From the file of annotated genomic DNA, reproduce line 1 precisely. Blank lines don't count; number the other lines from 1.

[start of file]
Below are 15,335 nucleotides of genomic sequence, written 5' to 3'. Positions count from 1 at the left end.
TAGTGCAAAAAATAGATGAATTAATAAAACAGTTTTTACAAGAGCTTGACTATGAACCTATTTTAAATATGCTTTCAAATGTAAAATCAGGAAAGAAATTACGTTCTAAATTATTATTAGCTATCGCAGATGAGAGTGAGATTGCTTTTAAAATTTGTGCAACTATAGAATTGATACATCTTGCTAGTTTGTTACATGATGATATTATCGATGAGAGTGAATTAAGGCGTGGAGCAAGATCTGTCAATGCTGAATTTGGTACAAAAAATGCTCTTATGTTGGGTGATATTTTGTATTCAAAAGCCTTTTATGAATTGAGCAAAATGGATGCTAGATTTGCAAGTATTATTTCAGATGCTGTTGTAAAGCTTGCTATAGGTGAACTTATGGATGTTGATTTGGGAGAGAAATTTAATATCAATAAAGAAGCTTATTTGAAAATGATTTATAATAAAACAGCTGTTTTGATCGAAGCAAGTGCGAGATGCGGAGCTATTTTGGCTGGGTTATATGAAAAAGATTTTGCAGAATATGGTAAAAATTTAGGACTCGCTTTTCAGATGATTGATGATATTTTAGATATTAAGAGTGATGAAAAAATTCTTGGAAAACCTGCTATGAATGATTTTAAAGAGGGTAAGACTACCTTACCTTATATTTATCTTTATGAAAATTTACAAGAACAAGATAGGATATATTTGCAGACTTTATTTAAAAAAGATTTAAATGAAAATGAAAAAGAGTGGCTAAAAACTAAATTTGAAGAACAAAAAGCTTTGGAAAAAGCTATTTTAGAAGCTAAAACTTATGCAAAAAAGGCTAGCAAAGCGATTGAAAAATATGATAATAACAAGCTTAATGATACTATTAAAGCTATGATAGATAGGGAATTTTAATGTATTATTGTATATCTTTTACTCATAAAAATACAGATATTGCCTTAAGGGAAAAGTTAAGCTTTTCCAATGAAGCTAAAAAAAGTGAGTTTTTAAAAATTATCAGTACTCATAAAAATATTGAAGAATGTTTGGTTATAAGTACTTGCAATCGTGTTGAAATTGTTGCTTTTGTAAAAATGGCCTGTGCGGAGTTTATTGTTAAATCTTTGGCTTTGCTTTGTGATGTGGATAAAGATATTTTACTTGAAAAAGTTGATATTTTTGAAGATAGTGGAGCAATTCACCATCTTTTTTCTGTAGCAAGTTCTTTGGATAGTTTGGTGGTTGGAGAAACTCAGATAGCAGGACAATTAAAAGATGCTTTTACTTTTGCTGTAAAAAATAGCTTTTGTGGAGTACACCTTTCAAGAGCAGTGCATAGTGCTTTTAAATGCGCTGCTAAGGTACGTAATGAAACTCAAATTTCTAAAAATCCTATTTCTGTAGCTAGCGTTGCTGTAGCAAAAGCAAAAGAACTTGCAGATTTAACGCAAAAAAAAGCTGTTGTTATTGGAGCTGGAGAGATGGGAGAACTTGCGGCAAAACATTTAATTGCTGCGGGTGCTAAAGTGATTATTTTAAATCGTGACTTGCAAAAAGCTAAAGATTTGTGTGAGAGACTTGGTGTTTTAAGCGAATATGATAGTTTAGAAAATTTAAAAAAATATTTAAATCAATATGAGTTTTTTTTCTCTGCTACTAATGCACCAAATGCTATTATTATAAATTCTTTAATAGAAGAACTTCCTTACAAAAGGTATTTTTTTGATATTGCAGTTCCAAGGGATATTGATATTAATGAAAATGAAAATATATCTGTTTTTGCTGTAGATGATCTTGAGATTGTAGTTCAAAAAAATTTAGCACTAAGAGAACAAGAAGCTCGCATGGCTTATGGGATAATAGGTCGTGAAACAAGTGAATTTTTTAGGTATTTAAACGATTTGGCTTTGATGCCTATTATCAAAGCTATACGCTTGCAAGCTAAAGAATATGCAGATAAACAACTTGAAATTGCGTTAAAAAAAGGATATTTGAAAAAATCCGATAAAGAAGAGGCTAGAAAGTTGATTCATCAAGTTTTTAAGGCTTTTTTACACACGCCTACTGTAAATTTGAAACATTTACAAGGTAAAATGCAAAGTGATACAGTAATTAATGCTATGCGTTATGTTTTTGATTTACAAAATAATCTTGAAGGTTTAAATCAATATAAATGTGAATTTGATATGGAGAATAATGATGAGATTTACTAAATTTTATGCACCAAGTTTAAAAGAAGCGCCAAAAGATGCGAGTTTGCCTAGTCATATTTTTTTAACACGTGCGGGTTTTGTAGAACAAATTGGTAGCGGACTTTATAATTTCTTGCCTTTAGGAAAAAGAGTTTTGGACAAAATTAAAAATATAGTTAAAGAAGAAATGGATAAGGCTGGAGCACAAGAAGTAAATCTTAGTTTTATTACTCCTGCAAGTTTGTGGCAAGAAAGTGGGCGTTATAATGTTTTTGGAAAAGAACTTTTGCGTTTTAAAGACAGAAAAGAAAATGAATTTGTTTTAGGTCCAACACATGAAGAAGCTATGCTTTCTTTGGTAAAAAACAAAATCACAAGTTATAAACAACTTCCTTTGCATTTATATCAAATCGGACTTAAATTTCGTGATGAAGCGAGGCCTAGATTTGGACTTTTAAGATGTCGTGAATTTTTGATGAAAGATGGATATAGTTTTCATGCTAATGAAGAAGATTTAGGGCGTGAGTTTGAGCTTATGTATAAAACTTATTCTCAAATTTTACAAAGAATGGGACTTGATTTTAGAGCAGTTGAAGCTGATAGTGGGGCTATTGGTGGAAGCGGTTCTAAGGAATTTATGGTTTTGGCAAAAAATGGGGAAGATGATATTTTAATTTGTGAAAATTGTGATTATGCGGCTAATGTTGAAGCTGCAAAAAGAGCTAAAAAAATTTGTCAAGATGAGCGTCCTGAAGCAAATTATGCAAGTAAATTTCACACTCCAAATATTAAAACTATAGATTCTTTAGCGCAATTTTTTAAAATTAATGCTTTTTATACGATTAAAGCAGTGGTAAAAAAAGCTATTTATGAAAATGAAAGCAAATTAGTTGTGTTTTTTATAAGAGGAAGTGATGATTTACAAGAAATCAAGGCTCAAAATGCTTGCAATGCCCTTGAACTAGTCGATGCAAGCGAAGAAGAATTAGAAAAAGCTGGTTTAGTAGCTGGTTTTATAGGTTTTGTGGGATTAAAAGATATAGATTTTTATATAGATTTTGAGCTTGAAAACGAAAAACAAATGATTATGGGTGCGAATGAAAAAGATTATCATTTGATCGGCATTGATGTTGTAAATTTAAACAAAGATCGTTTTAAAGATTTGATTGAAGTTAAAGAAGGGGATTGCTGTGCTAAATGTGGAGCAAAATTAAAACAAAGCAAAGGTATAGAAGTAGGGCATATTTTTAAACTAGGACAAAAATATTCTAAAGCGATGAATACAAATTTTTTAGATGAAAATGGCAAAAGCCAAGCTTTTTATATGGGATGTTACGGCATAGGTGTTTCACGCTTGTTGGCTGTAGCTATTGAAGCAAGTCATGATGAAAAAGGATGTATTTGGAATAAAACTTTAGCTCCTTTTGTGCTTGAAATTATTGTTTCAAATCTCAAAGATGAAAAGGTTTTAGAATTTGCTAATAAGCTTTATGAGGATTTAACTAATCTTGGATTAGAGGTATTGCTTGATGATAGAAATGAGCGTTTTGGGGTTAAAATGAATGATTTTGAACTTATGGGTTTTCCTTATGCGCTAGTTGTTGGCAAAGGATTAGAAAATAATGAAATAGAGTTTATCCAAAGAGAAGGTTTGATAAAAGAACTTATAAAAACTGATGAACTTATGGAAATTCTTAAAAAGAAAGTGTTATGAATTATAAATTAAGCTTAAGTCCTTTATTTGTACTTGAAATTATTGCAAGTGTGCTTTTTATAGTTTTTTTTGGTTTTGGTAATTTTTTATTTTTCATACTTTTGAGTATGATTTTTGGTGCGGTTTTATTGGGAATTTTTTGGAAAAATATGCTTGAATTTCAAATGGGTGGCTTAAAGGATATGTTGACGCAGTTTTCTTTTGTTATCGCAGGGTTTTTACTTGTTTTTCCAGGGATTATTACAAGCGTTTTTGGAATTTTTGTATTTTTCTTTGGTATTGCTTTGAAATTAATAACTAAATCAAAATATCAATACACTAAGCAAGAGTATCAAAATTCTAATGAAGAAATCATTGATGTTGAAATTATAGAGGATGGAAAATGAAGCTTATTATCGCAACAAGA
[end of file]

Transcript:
Below are 15,335 nucleotides of genomic sequence, written 5' to 3'. Positions count from 1 at the left end.